We’re always on the lookout for ‘bang for our buck’. Most of us are more than willing to shop around for the lowest price (something made inherently easy with internet based shopping, and various websites which offer up the cheapest price incredibly quickly), and the all-important bargain. Yet in many circles, the general public seem all too ready to stick with what they know about or have heard of, despite the advice of the more educated. To your average Joe Public, the only way to play all your music on the move without lugging CDs about with you is to get them all on one of those little iPod thingies.
As good as Apple’s iPod range is, I think most of us technically savvy types are well aware that when it comes to pure value for money, they have been lagging behind their competitors in the last year. Creative in particular have introduced the better 20GB MP3 player model in the form of the Zen Touch and Zen Sleek, and now want to push for a piece of the action when it comes to those who don’t require that amount of storage. So here is the Creative Labs Zen Nano Plus 512MB (also available in a 1GB version) which looks set to take on the iPod Shuffle.
- Size: 33.5 x 65.5 x 13.0 (WxHxD)
- Weight: 22 g without & 34 g with battery
- 512MB built-in NAND Flash Memory
- Power Source: Battery (1 x AAA alkaline battery)
- Battery Life: MP3 128 kbps - Up to 18 hours of continuous playback with a new AAA alkaline battery.
- FM radio - Up to 12 hours of continuous playtime with a new AAA alkaline battery
- FM Radio: Stereo and Mono, Up to 32 preset stations
- USB port: Standard USB mini-B receptacle
- Zen Nano Plus
- AAA Battery
- Installation CD
- Quick Start
- USB 2.0 Cable
If you are comparng this MP3 player with the iPod Shuffle, the first major advantage you notice, before even listening to anything, is the presence of a backlit display. This allows you to easily flick through and select which song you wish to listen to: a feature noticably lacking from the iPod Shuffle. On the display, you can see what genre of music you are listening to, the name of the track, the time of the track and finally the battery power remaining. It is simple yet effective, which, after all, is what makes for a good product.
Secondly, it shares the same wondrous sound quality that Creative seem to be able to show in every portable audio product. Unfortunately, the headphones which come with the Zen Nano are a little on the chunky side: For ideal sound quality, it is probably worth you investing in some better quality headphones. Having done so, you’ve got something to rival any other portable audio player on the market at a similar price. For such a tiny piece of kit, the sound quality, depth of tone and volume are pleasantly suprising. Easily loud enough to take you away to a different world... or simply to irritate your fellow public transport users!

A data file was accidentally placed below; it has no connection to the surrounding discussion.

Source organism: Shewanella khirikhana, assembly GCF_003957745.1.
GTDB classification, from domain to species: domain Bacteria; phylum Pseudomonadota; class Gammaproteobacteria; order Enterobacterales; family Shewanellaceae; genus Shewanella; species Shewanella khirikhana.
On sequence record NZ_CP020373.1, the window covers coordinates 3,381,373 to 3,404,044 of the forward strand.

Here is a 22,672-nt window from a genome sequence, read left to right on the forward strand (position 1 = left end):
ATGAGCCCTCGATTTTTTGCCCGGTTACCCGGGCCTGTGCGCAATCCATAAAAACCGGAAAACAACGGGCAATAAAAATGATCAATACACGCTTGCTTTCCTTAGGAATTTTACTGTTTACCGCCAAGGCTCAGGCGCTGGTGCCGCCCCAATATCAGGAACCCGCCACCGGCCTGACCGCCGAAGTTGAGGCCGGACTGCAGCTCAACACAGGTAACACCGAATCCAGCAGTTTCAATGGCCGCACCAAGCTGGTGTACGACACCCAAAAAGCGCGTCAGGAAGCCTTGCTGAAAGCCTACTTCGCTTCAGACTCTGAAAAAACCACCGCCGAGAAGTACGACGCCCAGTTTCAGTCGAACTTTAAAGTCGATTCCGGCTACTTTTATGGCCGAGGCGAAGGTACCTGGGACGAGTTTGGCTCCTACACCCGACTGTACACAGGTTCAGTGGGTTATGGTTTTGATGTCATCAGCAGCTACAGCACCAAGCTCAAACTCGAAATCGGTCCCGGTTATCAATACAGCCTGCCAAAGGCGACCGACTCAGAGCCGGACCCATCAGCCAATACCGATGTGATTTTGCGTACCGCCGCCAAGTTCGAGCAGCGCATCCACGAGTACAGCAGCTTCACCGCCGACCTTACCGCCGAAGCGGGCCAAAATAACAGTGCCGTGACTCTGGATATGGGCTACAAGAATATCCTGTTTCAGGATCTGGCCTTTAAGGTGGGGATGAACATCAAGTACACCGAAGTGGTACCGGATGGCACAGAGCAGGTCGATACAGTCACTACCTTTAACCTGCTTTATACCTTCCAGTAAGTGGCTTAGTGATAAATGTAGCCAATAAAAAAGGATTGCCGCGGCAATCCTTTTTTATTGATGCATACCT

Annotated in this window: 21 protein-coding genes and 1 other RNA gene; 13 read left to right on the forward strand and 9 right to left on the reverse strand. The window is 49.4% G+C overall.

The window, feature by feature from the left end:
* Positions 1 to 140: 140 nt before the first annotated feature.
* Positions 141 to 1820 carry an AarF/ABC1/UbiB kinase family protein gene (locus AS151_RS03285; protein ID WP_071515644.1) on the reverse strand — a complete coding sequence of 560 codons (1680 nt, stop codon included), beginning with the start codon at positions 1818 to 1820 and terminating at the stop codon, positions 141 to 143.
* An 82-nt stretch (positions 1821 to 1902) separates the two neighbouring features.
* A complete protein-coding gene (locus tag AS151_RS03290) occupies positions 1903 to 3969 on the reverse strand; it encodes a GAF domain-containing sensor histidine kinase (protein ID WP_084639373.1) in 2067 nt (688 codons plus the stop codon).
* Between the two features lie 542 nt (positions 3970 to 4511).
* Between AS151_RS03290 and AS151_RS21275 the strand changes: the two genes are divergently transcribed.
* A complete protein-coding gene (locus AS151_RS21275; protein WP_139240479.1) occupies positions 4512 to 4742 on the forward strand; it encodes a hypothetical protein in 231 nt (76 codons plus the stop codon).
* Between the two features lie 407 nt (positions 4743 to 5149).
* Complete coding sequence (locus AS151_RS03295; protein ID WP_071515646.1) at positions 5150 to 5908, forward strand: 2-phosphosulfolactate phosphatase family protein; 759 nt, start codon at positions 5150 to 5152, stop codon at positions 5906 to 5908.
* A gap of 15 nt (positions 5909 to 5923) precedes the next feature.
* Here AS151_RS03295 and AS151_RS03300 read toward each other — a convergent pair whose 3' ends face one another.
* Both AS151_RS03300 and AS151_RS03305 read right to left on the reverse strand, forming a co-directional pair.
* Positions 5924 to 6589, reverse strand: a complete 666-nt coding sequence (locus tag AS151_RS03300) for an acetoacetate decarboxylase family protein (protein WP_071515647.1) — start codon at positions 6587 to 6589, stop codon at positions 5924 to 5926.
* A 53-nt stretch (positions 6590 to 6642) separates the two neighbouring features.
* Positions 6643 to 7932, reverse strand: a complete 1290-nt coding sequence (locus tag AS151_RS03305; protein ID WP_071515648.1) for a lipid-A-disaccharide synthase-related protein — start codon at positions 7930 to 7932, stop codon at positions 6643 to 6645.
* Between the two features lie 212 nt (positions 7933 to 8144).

Most functions are performed via the little 'rocker' on the right hand side of the unit, which doubles as the select button too once you give it a press. Simply put, it is a small wheel that you can use to scroll through menus and track listings, which is also a multi-directional button which you use to select or de-select options. Anyone familiar with any Creative Zen MP3 players before the Zen Touch will be fully aware of the ease of use this offers, and the obvious saving on space when your realise how may jobs it actually performs. This method of navigation does take a little time to get used to, but it’s only a short time till you will be flying through menus in double quick time.
Like the iPod Shuffle, there is no actual ability to create a playlist on the go, so you will need to arrange your music tracks before you put them on the player. However, if while you are out and about you want to change around what you are listening to, you can easily flick between tracks due to the nice little display: the absence of which makes this a little more difficult with the Shuffle.
Should you become bored with the tracks you have put on your Zen Nano, you can always listen to the radio. You are able to preset up to 32 stations, both stereo and mono. The ability to listen to your favourite radio stations on the move, while possibly neglecting the true reason for these flash players to exist, is a nice plus to have, and another vicitory over the iPod Shuffle.
Last but by no means least, the Creative Zen Nano is available in 10 different colours - enough for any taste to be satisfied.
Looking beyond the traditionally high sound quality that Creative seems eager to show off in every single product, there is rather little to criticise. The really appealing feature, apart from the great sound, is the size. For something that is about 20 per cent smaller than an average business card and just over a centimetre thick, the performance is extremely good.
However the Creative MediaSource software that comes enclosed with the Zen Nano Plus does fall down a little. Out of this reviewer’s vast range of CDs, the Creative software refused to rip two of them. It is not too much of a drawback, especially considering the ease in which you can purchase music on the web or rip tracks using other free bits of software. However, it is none-the-less a drawback: one that may affect some people more than others.
Once again, Creative has managed to out-do Apple. With the biggest criticism levelled at the iPod Shuffle being the lack of display, Creative has managed to sneak in a decent sized screen (along with everything else the Shuffle has to offer) and slip it into a tiny and very attractive casing. Despite the fact that the introduction of the iPod Nano may win the battle when it comes to the medium capacity portable audio units; the Creative Zen Nano Plus beats the iPod Shuffle into submission in each and every area. Not by a great deal that’s for sure, but the inclusion of that small screen does it for us.